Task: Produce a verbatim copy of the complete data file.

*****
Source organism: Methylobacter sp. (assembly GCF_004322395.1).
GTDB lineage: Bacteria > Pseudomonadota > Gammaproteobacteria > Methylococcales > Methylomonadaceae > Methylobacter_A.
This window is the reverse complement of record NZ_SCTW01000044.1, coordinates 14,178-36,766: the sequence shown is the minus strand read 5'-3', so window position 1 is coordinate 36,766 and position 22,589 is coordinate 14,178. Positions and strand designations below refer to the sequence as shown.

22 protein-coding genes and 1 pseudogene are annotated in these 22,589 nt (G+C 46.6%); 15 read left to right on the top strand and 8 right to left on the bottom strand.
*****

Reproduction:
Source organism: Methylobacter sp. (assembly GCF_004322395.1).
GTDB lineage: Bacteria > Pseudomonadota > Gammaproteobacteria > Methylococcales > Methylomonadaceae > Methylobacter_A.
This window is the reverse complement of record NZ_SCTW01000044.1, coordinates 14,178-36,766: the sequence shown is the minus strand read 5'-3', so window position 1 is coordinate 36,766 and position 22,589 is coordinate 14,178. Positions and strand designations below refer to the sequence as shown.

22 protein-coding genes and 1 pseudogene are annotated in these 22,589 nt (G+C 46.6%); 15 read left to right on the top strand and 8 right to left on the bottom strand.